But leaving difficult friendships means we rob ourselves of the opportunity to change. We forgo the chance to love when it gets tough, to love when we disagree, to give up the sin that ensnares, to humble ourselves when it’s our pride and condemnation of another getting in the way. We rob ourselves of love. Yes, the receipt of it, but also the opportunity to give it even when it’s hard.

Again, I’m not saying we need to cling to every friendship we have, but I think God will highlight certain relationships where He wants us to endure and cry and struggle and pray and not give up with the hope that He will eventually turn the tides (usually as He gives the grace to mature/change) and make everything okay.

Yes I have gotten bolder and more aware of things that bother me, but just because I’ve grown in that one area doesn’t mean I’m supremely right and that’s it for growth in me. No. I need to continue growing and allowing God to grow me in grace and humility, love, and the act of covering. I need Him to give me eyes to see people as He sees them. Yes, I am a better friend if I am not permissive and am willing to do what the Bible says and correct in love, but I’m actually not a good friend at all if I let that realization of another’s shortcoming lead me to pride and condemnation.

And what about the converse? Am I conversely open to correction? Because up until this point I have definitely been the type to run from those who correct me. Recently looking back at my junior year college journal, I wanted to slap myself because I ran so hard from people who were trying to correct me and confront my relationship idolatry (thankfully the Lord killed that one by force later on!). Looking at those entries I want to yell at myself “Listen to them– they’re speaking the truth! Stop running!!!”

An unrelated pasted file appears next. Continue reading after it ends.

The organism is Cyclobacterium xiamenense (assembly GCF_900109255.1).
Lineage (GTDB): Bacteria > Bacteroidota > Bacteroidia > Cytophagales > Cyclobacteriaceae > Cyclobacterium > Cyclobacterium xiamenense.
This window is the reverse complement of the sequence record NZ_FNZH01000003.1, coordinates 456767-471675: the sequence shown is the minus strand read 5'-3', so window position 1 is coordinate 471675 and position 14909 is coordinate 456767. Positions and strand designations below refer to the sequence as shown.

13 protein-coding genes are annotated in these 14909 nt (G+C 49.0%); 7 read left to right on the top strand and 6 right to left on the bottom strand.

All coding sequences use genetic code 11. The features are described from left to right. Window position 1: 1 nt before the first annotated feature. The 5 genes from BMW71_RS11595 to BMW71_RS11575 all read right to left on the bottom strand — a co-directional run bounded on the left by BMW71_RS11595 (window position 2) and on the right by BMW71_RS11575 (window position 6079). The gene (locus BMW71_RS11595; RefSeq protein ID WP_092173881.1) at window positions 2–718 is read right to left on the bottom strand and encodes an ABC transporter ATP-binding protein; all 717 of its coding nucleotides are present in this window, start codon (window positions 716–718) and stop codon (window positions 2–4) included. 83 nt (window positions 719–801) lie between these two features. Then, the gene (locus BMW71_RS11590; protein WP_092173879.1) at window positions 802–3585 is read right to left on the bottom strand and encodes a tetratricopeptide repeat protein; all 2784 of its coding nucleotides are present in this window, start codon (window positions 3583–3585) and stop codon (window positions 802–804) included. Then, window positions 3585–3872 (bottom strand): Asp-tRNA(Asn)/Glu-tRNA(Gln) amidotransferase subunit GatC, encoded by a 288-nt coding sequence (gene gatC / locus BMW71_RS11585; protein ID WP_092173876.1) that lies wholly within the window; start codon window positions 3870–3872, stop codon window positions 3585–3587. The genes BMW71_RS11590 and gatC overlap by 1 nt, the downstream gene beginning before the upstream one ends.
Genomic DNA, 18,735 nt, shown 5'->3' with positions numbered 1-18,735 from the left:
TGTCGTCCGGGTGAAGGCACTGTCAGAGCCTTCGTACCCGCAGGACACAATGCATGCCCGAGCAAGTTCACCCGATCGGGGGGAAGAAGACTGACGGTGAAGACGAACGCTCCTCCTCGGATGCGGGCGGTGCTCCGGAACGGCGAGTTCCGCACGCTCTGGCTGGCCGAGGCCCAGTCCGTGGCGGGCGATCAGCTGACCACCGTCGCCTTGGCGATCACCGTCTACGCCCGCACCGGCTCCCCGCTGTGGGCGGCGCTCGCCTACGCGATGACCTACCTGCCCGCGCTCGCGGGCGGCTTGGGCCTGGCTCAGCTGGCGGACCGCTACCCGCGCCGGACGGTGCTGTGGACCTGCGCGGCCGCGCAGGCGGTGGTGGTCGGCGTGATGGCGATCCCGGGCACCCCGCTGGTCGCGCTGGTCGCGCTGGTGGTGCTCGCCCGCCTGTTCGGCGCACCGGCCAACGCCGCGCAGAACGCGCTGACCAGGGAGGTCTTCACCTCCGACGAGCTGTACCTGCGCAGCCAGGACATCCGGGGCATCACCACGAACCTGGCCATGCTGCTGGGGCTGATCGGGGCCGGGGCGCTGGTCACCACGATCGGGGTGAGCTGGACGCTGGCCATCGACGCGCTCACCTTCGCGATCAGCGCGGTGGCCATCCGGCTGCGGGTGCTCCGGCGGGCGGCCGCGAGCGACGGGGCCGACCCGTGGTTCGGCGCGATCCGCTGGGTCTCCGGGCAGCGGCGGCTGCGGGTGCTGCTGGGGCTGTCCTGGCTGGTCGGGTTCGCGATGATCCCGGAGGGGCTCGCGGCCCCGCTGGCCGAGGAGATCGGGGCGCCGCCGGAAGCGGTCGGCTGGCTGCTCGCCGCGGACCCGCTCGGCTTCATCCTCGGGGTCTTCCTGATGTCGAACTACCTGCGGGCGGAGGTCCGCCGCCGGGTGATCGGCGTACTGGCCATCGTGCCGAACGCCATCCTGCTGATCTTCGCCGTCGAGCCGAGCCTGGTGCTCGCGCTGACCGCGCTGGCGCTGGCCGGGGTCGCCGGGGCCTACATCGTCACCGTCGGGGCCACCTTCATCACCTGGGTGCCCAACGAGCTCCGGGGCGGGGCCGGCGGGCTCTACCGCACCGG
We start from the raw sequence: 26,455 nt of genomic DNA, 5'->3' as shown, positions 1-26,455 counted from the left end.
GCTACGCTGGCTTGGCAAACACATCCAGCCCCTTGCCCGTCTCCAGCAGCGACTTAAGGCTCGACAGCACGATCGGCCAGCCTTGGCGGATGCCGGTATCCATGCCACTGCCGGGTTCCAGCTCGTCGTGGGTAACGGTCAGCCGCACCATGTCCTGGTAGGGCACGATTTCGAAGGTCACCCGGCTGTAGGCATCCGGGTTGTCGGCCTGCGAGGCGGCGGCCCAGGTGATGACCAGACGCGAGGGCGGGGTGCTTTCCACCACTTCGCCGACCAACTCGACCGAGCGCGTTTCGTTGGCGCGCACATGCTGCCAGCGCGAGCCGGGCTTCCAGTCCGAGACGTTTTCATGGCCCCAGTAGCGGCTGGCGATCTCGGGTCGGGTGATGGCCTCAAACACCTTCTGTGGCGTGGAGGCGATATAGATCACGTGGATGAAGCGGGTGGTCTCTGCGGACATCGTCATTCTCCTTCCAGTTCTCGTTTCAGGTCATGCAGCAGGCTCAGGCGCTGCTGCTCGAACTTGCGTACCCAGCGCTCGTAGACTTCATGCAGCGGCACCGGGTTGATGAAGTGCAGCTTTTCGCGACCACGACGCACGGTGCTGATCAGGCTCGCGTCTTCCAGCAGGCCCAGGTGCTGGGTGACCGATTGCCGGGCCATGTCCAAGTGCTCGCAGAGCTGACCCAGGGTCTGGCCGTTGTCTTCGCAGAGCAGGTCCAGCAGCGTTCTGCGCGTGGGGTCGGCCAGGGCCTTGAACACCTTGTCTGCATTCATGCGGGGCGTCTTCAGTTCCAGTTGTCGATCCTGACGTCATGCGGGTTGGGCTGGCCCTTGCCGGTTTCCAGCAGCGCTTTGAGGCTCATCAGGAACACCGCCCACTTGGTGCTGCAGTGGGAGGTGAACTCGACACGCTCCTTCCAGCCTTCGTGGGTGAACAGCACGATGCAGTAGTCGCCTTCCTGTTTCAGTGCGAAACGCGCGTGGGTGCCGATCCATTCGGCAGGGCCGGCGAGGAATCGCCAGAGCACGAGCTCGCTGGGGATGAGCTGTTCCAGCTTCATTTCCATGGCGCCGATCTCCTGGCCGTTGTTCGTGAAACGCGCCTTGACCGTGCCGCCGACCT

So I confess. I have too been a relationship quitter. It’s definitely the easier way, but in the end what do we miss out on by quitting?

When I think about Jesus, I often think about Ms. A because she is the most tangible version of Jesus I can think of. When I think of both, I see their relentless zeal for the truth and righteousness, but even more than that, their tremendous love for God and people.

In the short year I’ve been at DOH, I’ve heard a good amount of stories from Ms. A about correction, and have also gotten to see her in action first hand. The thing is, though people are often initially upset with Ms. A for confronting their sin, the vast majority of them eventually really do listen and try to soften their hearts because they realize from all the experiences they’ve had with her prior to that instance, she loves them SO SO much. She’s called people out on many different things: pride, unforgiveness, sexual sin, a sharp tongue, just to name a few. And like I said, from the small to the large things, people eventually listen because they KNOW deep down that she loves them sooooooo much.

So in the end, yes, it’s cool that I’m not such a doormat anymore, but are my boldness and words of correction coming out of love? And how is my love? Do I truly truly love others? To the point where my stomach hurts (as Ms. A) says? To the point where I want the absolute best for them? To the point where I have zero regard for myself and lay my life down for them? Do I truly consider them better than me? Are they always on my mind? Because a lot of times the only person on my mind is myself…

My loves falls so so short. And that’s just with my friends and family, the people I openly say that I love!

Oh that God would help me grow in love and grace. Oh that He would make me more like His Son!

There’s so much growth to be had. But thankful that God is patient and that He will help me in my weakness, and ultimately that He is love.